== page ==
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README.md

Integration tests for Cook Scheduler

Our integration tests currently require Python 3.6. All dependencies are specified in requirements.txt, and can be installed automatically via pip:

$ pip install -r requirements.txt

Before running these tests, please make sure you've followed the instructions in the Cook Readme Quickstart section. In particular, to run the integration tests in docker, you need to have minimesos running, and the Cook Scheduler running within docker. You also need to have jq installed.

To run the tests on a local Cook install, run:

$ pytest

To configure the Cook scheduler URL, set the COOK_SCHEDULER_URL environment variable. The default value is http://localhost:12321.

If you want to run a single test and see the log messages as they occur, you can run, for example:

$ ./bin/only-run test_basic_submit

The ./bin/only-run helper script invokes pytest internally. The above command is roughly equivalent to the following pytest invocation:

$ pytest -v -n0 --capture=no tests/cook/test_basic.py::CookTest::test_basic_submit

Memory limit tests

There are a few tests marked as memlimit which test how Cook Scheduler behaves when a task exceeds its memory limit. Unfortunately, if you're running on macos and you're not using minimesos, these tests will fail, because the Mesos agent flags that dictate this behavior are not available (specifically, isolation cannot be set to cgroups/mem). To skip these tests, simply run:

$ pytest -m 'not memlimit'

Multi-scheduler tests

The test_multi_cluster.py file contains integration tests that rely on two separate running schedulers. These tests are skipped by default, since we often only want to target a single cook cluster. If you want to include these tests, make sure to set the COOK_MULTI_CLUSTER environment variable, for example:

$ COOK_MULTI_CLUSTER="" pytest tests/cook/test_multi_cluster.py

To configure the second cook scheduler URL, set the COOK_SCHEDULER_URL_2 environment variable. The default value is http://localhost:22321.

Running in docker

If you're running cook in docker, it can be beneficial to run the integration tests in a docker container so that the IP addresses resolve correctly. To do so, there are two separate scripts:

$ bin/build-docker-image.sh

This needs to be run once, and can be run again in order to include any new dependencies in the docker image.

$ bin/run-integration.sh

This runs the integration tests in the docker container. You can optionally pass one (or two, if using COOK_MULTI_CLUSTER) ports that cook is listening on:

$ bin/run-integration.sh --port 12321 --port-2 22321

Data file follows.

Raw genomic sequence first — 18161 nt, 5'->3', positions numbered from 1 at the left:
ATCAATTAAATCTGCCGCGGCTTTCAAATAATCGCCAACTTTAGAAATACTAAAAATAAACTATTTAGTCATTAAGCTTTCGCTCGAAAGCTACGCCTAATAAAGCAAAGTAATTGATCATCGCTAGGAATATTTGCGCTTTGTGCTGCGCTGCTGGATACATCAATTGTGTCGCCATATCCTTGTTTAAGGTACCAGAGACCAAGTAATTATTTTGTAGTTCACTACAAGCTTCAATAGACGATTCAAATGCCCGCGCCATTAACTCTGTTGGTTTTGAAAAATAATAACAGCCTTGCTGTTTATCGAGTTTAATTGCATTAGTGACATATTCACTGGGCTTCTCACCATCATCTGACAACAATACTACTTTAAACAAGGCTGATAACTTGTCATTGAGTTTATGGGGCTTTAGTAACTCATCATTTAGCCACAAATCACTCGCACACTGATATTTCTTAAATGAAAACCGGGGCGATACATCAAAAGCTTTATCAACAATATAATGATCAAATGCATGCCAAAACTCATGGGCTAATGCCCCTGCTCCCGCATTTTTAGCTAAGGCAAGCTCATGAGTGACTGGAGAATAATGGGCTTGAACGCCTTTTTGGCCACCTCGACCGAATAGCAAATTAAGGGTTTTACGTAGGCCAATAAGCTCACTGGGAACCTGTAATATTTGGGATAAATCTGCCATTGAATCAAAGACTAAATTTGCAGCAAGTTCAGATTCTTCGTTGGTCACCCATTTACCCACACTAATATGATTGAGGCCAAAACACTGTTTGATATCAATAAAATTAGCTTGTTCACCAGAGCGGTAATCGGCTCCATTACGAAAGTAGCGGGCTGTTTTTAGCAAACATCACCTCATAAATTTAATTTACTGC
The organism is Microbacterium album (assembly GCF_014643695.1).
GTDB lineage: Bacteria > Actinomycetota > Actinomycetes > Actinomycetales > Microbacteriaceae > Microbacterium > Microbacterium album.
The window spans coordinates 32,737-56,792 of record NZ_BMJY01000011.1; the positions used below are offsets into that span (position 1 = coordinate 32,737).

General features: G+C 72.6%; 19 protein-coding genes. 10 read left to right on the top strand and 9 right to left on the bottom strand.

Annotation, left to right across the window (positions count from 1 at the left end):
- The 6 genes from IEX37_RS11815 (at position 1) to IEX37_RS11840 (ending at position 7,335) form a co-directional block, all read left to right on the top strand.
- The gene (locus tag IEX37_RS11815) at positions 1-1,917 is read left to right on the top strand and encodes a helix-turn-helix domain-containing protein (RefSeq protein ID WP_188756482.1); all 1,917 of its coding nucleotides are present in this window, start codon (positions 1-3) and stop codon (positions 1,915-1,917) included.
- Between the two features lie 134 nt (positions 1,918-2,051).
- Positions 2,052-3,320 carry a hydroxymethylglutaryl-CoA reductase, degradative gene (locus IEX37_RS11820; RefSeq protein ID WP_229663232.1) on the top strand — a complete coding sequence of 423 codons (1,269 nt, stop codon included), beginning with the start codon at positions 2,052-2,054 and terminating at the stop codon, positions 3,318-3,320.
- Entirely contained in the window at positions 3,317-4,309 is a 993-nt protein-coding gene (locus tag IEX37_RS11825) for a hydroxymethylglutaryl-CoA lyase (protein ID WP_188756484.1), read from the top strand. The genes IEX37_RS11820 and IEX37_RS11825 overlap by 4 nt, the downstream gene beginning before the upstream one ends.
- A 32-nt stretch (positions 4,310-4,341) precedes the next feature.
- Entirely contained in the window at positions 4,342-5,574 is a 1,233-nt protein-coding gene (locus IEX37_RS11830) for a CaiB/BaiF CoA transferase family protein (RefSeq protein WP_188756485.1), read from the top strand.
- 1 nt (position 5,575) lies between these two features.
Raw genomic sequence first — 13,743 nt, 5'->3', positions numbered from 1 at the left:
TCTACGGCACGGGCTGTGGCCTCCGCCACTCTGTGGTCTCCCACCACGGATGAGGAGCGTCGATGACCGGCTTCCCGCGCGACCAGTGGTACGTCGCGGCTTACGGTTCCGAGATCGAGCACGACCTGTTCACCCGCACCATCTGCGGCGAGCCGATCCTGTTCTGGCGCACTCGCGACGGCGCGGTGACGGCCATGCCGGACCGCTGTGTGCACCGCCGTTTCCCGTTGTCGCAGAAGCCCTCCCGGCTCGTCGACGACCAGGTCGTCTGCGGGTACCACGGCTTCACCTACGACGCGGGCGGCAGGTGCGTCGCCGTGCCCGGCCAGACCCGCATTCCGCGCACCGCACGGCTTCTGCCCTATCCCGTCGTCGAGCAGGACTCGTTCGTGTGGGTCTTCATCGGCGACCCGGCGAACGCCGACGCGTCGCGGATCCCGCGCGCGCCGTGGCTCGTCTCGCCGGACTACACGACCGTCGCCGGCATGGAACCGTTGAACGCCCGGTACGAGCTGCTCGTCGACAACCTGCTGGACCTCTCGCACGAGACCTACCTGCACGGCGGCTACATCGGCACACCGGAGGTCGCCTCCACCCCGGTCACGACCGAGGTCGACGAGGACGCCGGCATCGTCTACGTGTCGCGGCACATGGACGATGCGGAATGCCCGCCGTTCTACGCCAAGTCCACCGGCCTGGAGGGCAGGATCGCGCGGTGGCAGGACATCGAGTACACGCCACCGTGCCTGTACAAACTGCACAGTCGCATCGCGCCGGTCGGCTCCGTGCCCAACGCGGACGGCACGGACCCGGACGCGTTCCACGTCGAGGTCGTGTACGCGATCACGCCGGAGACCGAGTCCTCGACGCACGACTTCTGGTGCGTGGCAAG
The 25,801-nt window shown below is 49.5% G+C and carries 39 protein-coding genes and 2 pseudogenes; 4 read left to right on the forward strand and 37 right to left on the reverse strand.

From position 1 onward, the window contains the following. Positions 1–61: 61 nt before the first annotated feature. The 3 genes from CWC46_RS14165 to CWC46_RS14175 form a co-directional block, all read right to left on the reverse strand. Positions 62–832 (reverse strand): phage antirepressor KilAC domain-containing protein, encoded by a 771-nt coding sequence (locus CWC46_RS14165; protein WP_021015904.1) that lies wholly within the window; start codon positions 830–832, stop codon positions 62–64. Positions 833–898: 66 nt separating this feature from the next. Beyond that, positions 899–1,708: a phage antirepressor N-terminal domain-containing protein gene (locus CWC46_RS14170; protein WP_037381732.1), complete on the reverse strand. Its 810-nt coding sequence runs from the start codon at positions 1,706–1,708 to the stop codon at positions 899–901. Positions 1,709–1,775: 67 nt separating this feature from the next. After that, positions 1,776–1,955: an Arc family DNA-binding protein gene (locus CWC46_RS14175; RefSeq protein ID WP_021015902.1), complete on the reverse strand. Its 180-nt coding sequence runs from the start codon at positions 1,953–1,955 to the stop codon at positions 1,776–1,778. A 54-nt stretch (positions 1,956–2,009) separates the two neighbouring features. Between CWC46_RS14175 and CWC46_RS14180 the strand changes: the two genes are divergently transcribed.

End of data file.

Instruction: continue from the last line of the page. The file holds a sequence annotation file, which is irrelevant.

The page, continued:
By default, this script mounts the local directory in the docker container so there is no need to rebuild when changing the tests. You can disable this behavior using the --no-mount option.

Running multi-user tests with Kerberos

Running the multi-user integration tests with Kerberos requires that the test framework has a way to get valid Kerberos authentication tickets for the many users from the tests. We use several environment variables to make this possible.

  • COOK_TEST_USER_PREFIX: The numbers 0-9 will be appended to this username prefix to generate usernames for the tests. We currently assume that no Kerberos-enabled test will need more than 10 unique test users.

  • COOK_ADMIN_USER_NAME: The username to be used in tests specifically requiring an admin user. This user should not have impersonation priviledges.

  • COOK_IMPERSONATOR_USER_NAME: The username to be used in tests specifically requiring an impersonator user. This user should not have administrator priviledges.

  • COOK_KERBEROS_TEST_AUTH_CMD: Command string (run in a shell subprocess) to obtain a test user's Kerberos ticket. The command can contain the special strings {{COOK_USER}}, which will be replaced with the target test user's name, and {{COOK_SCHEDULER_URL}}, which will be replaced with the Cook Scheduler URL being used by the current tests. The command must print (to stdout) the Authorization header value for the target user.

  • COOK_MAX_TEST_USERS: Setting this environment variable limits the number of test users allocated to each test runner process. This is most likely necessary in any scenario where users are actually authenticated by the underlying OS.

Credits

This package was created with (Cookiecutter)[https://github.com/audreyr/cookiecutter] and the (audreyr/cookiecutter-pypackage)[https://github.com/audreyr/cookiecutter-pypackage] project template.